They are not only looking to return to the level of activity prior to 2020, but to recover the growth lost due to the coronavirus ”, he adds.

Different leaders

Another difference between this crisis and the previous one is the profile of the captain in command of the ship.

In the tower of Frankfurt that houses the ECB, there is a regular longing for the former president, Mario Draghi, a central banker with a pedigree.

The Italian could raise blisters among the

hawks

, but no one doubted his deep knowledge of monetary policy.

Lagarde, on the other hand, has a completely different experience.

A lawyer by training, the former French minister and former head of the International Monetary Fund can show off stripes at political meetings.

But the press conferences after the Governing Council are something else.

There, any misplaced word can sink the markets.

It happened to him last year, when he had to rectify a phrase that triggered the risk premium in the south of the continent.

And it happens to him sometimes, that he skids in his explanations.

“That happens when you appoint a politician for this position.

Now many realize that not just anyone can be a central banker, "says a source who requested anonymity.

"Perhaps she would have been a good president of the European Commission," adds another, with a hint of malice.

“He has made costly mistakes.

His press conferences lack the dominance that markets expect from the president of a central bank.

His last appearance, in March, was the example of how not to do it.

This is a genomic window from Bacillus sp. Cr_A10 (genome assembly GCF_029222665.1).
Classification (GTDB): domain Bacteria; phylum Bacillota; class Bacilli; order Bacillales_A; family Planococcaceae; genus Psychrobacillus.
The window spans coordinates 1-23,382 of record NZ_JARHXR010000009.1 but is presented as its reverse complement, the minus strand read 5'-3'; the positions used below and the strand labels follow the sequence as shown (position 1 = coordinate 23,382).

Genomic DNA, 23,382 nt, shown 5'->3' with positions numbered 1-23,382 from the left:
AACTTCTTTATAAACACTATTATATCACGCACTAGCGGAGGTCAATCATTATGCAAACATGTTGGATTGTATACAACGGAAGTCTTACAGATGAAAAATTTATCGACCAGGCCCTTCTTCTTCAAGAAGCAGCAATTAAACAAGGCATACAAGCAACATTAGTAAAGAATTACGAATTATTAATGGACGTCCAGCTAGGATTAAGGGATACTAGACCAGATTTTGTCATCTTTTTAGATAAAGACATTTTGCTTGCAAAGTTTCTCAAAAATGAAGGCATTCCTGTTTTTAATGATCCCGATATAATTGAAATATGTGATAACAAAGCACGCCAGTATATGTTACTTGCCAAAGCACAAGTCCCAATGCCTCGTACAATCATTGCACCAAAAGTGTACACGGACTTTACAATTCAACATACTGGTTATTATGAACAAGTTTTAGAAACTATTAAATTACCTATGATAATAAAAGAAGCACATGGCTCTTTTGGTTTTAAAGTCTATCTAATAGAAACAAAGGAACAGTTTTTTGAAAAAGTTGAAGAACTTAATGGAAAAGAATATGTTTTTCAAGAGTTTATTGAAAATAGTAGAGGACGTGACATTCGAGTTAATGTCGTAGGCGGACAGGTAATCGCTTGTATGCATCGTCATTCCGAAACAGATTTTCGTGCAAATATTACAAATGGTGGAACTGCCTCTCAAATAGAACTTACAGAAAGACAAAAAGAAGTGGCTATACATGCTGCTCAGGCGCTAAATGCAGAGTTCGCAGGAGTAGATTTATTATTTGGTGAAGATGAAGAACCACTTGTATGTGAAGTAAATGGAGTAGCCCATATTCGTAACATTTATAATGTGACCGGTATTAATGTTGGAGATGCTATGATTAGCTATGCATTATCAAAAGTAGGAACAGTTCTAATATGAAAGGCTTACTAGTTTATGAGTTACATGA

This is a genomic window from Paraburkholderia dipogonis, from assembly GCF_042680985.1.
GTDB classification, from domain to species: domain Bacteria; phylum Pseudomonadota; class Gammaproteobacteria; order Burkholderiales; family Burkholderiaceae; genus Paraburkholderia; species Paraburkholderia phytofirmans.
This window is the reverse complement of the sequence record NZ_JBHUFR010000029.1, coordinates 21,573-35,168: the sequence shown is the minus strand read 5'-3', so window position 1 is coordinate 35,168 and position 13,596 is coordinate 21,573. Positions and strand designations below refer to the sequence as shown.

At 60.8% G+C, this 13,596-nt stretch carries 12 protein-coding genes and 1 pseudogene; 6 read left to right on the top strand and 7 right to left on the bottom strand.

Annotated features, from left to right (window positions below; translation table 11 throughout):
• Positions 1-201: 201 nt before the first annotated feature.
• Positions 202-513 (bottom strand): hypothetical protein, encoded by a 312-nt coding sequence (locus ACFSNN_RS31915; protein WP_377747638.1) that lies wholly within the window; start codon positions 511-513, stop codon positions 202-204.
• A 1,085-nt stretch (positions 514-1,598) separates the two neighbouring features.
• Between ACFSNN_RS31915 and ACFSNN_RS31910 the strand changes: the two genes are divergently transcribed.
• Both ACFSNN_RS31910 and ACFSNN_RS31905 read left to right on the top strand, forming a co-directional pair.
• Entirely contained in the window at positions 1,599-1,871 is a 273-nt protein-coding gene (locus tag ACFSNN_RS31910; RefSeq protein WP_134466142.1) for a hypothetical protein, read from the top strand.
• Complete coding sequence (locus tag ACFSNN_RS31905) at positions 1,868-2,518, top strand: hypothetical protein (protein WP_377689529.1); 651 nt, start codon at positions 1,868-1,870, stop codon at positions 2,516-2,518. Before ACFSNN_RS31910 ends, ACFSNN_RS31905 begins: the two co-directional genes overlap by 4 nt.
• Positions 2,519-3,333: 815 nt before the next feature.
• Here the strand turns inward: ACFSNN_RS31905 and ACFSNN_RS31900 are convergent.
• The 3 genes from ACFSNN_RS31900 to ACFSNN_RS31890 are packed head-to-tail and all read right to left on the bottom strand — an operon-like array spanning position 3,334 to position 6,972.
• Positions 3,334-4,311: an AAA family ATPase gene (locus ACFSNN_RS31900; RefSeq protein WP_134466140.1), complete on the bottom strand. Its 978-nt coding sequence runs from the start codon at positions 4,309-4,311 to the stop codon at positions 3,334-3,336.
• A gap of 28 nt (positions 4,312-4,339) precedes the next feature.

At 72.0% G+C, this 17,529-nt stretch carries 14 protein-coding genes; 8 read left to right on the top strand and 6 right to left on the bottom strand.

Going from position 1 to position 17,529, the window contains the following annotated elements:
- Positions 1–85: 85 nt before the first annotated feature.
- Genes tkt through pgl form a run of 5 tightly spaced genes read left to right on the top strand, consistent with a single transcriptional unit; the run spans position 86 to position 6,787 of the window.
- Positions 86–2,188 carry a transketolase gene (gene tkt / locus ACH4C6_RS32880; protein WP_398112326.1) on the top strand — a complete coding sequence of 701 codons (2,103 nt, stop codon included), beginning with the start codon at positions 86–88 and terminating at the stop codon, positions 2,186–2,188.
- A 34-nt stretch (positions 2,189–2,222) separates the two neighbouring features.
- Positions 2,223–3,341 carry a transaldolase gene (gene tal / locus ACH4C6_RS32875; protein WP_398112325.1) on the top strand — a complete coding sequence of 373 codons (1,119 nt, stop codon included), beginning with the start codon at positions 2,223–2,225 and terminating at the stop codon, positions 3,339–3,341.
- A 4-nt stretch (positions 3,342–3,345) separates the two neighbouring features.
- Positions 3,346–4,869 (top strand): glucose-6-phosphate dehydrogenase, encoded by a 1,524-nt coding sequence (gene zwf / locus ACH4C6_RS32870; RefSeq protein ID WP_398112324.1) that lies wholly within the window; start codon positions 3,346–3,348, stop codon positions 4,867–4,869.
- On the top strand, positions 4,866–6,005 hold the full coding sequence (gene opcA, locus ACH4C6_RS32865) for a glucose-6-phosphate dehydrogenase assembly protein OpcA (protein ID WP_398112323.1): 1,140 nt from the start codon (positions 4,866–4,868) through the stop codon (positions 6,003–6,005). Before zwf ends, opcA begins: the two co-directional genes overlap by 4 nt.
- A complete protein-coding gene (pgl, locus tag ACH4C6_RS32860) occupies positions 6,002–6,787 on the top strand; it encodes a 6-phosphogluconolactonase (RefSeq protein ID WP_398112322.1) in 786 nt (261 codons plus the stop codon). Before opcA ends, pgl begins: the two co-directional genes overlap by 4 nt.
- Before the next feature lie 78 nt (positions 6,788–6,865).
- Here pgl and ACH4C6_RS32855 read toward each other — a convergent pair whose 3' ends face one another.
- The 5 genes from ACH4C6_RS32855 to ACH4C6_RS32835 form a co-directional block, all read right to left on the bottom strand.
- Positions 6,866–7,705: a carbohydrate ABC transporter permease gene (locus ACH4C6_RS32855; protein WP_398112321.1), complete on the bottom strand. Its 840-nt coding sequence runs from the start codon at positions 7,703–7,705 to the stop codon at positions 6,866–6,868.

Draghi could read the phone book and the markets were enthusiastic.

With Lagarde, sometimes the exact opposite happens ”, says Carsten Brzeski, chief economist at ING.

  • Lagarde ignites markets with disappointing message

It is not just the experience.

Lagarde also differs from Draghi in the way she leads.

Today's Italian Prime Minister led the way, often at the cost of inflaming spirits among his colleagues.

The French, on the other hand, seeks consensus.

She, who inherited a Governing Council between

hawks

and

doves

, between north and south, has tried to heal the wounds.

But that was a formula that made sense in quiet times.

And the major blow that the coronavirus has caused leaves no room for hesitation.

The pandemic has also overshadowed a crucial question to which the ECB must respond.

The revision of its strategy, which will redefine the inflation target, was due to be ready in 2020, but the coronavirus has delayed it to the second half of this year.

The idea is to go from the baroque formulation of "below but close to 2%" to a much more direct one: simply 2%.

This is a seemingly minor change, but one with important consequences.

Although the details are yet to be defined.

And that's where the ECB can get muddy.

The US Federal Reserve made it clear last year that it was temporarily tolerating inflation above 2% and that it intended to address inequality issues emerging from the labor market.

This shift towards more heterodox positions puts pressure on the euro zone.

“The ECB could be perceived as a central bank with less tolerance for inflation above 2% even in a situation like the current one.

And that could have a structural impact on the exchange rate, leading the euro to appreciate.

That would be negative ”, explains the chief economist of BBVA.

"It is important that the ECB allow inflation to temporarily and moderately exceed that level, after having suffered such a long period of very low inflation," adds Arce.

“The Fed has been very explicit in redefining the new strategy.

And the ECB, in a Governing Council with so many people with so many different opinions, should do something similar to minimize ambiguity ”, closes Ubide.

Social imbalance

The risks are everywhere.

And central bankers know that they live in a world where they can no longer just talk about inflation.

Inequality, climate change, gender parity, cybersecurity, digital currencies… These are topics that previously did not enter the speeches full of mathematical variables that were pronounced by the heads of monetary policy.

Today a central banker has to go down in the mud.

Get wet on other issues.

But always maintain its primary function: to ensure price stability.

A difficult circle to close.


Source: elparis

All business articles on 2021-04-11